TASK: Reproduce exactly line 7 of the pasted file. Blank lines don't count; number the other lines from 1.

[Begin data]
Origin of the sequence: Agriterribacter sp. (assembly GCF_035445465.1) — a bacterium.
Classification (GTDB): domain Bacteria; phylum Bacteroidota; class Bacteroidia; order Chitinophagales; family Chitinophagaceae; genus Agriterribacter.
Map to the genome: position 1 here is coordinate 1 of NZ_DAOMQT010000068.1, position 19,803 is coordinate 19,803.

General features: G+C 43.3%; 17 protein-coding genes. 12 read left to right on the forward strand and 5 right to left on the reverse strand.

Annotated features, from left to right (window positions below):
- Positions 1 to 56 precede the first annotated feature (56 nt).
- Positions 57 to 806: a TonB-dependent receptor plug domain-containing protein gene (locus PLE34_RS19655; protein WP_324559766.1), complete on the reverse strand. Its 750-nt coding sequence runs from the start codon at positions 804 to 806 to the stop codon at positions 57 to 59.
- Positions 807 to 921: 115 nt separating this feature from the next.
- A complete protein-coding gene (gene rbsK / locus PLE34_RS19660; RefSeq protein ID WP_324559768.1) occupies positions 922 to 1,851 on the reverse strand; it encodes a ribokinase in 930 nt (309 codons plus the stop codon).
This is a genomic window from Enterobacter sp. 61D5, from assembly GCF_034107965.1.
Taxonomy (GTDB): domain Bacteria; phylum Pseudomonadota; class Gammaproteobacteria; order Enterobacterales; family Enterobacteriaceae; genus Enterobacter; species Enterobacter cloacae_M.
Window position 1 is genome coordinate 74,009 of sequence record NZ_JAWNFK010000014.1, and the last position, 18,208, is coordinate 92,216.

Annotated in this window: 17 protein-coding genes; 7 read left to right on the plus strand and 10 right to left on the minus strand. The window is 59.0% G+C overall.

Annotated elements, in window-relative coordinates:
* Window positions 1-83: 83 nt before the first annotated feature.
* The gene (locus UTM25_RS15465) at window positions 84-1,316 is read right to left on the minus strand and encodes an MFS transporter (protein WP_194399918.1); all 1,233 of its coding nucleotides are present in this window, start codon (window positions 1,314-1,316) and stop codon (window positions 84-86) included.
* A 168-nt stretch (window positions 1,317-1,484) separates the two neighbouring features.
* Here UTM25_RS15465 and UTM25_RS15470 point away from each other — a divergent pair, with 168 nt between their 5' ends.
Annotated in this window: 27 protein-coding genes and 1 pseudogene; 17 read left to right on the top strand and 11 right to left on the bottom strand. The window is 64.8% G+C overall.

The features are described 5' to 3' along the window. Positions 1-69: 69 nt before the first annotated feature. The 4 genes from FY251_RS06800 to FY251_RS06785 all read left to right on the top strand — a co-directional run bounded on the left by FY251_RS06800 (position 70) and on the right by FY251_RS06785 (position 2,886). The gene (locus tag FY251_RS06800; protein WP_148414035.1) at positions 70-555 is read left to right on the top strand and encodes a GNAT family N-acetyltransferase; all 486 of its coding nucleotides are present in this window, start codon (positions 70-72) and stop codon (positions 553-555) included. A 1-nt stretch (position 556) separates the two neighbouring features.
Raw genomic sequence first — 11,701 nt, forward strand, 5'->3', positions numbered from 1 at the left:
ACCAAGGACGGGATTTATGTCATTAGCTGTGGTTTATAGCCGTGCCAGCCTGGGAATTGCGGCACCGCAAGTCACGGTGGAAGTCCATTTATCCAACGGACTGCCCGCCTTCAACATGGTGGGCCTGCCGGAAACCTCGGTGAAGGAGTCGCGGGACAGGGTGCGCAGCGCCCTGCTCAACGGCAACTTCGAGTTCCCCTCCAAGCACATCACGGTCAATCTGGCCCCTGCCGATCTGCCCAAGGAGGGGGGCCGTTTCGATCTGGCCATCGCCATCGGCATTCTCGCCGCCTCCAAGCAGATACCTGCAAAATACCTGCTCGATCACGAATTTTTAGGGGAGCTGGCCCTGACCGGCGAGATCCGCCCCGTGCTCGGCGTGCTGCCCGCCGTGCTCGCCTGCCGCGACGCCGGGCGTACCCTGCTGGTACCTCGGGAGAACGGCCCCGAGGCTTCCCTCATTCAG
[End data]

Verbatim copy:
- Positions 57 to 806: a TonB-dependent receptor plug domain-containing protein gene (locus PLE34_RS19655; protein WP_324559766.1), complete on the reverse strand. Its 750-nt coding sequence runs from the start codon at positions 804 to 806 to the stop codon at positions 57 to 59.